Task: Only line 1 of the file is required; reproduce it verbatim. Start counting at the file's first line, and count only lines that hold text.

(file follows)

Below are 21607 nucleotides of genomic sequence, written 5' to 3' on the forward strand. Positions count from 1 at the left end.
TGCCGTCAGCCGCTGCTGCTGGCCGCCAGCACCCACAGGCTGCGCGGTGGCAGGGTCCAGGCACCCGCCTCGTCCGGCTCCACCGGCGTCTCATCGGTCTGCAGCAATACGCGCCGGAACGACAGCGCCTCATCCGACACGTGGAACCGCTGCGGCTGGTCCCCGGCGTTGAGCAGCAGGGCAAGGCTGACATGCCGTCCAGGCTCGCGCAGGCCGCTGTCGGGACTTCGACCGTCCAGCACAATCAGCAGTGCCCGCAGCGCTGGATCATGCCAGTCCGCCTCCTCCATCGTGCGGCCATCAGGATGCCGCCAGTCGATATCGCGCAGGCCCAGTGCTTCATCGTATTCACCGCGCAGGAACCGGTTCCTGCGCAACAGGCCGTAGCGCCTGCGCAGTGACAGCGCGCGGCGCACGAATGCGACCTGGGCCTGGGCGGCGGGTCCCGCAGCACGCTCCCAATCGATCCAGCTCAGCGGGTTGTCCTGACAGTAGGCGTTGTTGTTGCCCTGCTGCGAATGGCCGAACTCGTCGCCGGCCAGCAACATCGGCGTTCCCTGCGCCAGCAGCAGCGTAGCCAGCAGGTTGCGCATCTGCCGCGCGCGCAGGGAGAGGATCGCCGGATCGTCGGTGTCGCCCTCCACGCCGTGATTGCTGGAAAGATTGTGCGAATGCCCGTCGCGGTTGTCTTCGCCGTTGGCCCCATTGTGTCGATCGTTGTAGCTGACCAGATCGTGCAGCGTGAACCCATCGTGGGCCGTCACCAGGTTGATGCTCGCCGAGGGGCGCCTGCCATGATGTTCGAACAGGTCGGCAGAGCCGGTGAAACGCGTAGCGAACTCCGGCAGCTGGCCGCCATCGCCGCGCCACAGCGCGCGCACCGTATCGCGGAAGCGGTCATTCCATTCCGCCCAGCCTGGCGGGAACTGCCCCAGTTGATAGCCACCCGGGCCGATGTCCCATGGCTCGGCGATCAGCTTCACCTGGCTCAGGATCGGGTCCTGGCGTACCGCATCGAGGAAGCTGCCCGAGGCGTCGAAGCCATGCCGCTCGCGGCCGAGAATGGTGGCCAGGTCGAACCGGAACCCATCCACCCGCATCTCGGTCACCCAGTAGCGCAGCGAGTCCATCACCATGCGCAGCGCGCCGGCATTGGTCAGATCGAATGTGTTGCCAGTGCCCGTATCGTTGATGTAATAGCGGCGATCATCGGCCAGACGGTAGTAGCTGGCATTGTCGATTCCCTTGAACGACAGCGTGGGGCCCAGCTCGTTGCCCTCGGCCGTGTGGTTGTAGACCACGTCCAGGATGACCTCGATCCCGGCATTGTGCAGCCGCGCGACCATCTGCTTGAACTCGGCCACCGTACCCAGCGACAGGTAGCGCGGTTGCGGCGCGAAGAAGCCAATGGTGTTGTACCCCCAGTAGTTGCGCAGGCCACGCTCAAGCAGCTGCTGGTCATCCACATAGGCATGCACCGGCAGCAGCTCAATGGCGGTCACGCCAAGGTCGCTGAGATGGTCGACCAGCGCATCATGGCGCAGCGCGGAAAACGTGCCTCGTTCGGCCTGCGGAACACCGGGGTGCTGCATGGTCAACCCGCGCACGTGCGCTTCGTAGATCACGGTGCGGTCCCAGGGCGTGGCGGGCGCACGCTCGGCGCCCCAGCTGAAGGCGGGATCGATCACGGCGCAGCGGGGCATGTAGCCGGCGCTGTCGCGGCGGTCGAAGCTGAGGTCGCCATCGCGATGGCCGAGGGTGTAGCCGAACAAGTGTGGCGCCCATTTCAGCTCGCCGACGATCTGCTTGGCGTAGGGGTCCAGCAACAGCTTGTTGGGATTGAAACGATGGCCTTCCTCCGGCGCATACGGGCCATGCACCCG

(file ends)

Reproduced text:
Below are 21607 nucleotides of genomic sequence, written 5' to 3' on the forward strand. Positions count from 1 at the left end.